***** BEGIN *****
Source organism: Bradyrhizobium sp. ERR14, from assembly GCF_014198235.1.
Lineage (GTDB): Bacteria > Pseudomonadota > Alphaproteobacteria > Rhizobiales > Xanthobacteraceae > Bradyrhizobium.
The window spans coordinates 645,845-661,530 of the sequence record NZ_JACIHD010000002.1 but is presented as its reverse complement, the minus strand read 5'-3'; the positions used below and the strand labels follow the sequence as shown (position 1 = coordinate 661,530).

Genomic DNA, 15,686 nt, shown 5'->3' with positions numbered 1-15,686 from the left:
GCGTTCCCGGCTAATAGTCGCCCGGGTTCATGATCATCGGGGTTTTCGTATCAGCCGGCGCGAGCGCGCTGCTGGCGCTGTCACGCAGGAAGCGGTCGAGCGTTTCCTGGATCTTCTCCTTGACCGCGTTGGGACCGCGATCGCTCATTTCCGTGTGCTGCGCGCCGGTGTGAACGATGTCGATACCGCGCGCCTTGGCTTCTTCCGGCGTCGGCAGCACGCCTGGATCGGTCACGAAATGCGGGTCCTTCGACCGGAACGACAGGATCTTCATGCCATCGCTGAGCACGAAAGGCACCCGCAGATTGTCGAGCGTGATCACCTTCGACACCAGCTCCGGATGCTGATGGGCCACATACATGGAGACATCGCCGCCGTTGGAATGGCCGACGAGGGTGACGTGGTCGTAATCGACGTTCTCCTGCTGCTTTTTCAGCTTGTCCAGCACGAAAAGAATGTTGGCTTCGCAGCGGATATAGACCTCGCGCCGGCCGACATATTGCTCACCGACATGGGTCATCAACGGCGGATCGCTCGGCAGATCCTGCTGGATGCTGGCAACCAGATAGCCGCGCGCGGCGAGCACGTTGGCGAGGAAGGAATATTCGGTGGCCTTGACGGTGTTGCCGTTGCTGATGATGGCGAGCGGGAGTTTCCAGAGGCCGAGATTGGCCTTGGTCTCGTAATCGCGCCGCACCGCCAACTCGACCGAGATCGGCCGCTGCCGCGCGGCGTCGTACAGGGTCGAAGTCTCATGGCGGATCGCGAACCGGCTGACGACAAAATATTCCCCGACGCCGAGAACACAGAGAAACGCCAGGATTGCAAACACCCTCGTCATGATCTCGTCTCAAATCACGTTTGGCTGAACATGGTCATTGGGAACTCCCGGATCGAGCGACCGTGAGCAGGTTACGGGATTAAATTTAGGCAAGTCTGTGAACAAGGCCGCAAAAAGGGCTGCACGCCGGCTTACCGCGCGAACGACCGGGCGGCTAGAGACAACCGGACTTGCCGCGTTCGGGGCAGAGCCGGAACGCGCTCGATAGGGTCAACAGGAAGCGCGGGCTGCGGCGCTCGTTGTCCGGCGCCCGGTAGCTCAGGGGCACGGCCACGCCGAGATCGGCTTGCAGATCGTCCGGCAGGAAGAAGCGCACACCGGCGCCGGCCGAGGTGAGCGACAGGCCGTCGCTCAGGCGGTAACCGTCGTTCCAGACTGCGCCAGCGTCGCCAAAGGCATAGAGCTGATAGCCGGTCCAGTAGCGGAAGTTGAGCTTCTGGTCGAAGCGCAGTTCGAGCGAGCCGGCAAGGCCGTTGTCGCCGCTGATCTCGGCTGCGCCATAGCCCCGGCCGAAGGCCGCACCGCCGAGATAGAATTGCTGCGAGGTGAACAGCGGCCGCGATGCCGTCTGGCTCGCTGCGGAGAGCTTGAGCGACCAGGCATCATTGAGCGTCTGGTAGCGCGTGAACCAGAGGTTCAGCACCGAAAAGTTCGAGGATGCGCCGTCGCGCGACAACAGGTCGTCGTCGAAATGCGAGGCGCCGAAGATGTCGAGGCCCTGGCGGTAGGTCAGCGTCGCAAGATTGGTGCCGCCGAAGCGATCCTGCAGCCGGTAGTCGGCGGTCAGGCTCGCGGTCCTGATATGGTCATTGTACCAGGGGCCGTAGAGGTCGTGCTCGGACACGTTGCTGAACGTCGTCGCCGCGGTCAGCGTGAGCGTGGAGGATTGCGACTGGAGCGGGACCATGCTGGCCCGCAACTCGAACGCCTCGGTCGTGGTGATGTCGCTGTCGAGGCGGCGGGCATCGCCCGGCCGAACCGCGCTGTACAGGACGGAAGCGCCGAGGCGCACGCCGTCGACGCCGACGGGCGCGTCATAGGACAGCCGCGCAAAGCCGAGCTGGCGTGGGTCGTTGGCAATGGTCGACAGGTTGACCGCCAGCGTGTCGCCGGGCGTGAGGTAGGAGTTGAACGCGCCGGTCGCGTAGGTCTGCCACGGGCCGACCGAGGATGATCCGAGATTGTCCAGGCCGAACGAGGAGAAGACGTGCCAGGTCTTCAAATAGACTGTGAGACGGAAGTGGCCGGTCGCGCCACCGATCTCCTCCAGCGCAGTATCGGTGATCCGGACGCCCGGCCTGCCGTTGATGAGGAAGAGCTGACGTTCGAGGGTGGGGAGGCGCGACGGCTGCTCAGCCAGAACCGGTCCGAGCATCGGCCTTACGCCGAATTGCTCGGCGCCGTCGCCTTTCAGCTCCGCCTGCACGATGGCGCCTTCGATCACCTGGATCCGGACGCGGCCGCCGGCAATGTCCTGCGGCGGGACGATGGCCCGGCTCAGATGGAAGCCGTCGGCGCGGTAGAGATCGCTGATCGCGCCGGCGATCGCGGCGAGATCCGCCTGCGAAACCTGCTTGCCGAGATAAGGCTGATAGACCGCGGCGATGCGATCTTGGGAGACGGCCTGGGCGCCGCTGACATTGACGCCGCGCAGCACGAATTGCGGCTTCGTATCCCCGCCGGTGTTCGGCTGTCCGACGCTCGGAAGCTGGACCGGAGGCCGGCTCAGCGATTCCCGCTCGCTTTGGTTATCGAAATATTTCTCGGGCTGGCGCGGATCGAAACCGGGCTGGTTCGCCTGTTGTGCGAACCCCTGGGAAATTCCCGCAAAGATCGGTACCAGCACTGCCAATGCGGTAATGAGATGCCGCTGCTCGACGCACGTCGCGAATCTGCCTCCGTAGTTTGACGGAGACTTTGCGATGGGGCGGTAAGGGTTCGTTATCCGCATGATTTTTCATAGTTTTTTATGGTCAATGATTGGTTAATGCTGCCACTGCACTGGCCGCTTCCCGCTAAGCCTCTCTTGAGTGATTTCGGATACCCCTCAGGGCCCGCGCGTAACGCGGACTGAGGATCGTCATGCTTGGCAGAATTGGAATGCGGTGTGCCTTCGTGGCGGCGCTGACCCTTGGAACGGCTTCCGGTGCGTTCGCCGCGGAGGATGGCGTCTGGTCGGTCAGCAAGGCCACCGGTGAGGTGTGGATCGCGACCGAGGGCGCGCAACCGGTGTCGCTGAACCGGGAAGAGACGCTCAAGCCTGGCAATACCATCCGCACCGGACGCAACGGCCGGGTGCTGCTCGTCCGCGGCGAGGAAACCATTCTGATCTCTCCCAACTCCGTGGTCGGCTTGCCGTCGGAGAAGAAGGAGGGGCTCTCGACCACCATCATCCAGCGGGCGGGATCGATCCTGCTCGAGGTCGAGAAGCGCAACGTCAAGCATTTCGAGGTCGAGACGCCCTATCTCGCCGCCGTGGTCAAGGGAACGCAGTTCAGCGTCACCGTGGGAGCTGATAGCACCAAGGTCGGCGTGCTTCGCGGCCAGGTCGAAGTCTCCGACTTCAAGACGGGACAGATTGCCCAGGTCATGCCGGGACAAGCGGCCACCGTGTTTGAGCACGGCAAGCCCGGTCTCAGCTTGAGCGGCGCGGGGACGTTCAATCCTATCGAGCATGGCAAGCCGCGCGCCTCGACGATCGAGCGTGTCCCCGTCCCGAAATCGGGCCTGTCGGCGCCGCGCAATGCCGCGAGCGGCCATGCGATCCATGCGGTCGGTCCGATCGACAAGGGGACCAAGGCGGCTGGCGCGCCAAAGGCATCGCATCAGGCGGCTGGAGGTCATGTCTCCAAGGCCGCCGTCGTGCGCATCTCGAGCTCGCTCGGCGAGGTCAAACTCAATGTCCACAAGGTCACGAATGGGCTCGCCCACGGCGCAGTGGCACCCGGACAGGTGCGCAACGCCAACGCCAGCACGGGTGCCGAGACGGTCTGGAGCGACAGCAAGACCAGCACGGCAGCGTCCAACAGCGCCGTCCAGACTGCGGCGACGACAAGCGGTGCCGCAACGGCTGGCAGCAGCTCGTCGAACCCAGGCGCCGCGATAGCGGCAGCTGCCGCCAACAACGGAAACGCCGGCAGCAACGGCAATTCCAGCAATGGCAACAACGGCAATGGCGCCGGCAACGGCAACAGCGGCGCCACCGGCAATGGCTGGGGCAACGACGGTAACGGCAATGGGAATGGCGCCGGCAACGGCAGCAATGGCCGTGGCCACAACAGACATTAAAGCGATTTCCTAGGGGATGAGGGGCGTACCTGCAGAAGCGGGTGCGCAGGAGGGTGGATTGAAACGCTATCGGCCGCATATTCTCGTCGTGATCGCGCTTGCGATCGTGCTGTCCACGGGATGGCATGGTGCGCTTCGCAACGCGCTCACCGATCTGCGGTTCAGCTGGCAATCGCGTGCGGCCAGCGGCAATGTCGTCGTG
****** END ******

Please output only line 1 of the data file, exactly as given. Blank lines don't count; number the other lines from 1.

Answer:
Source organism: Bradyrhizobium sp. ERR14, from assembly GCF_014198235.1.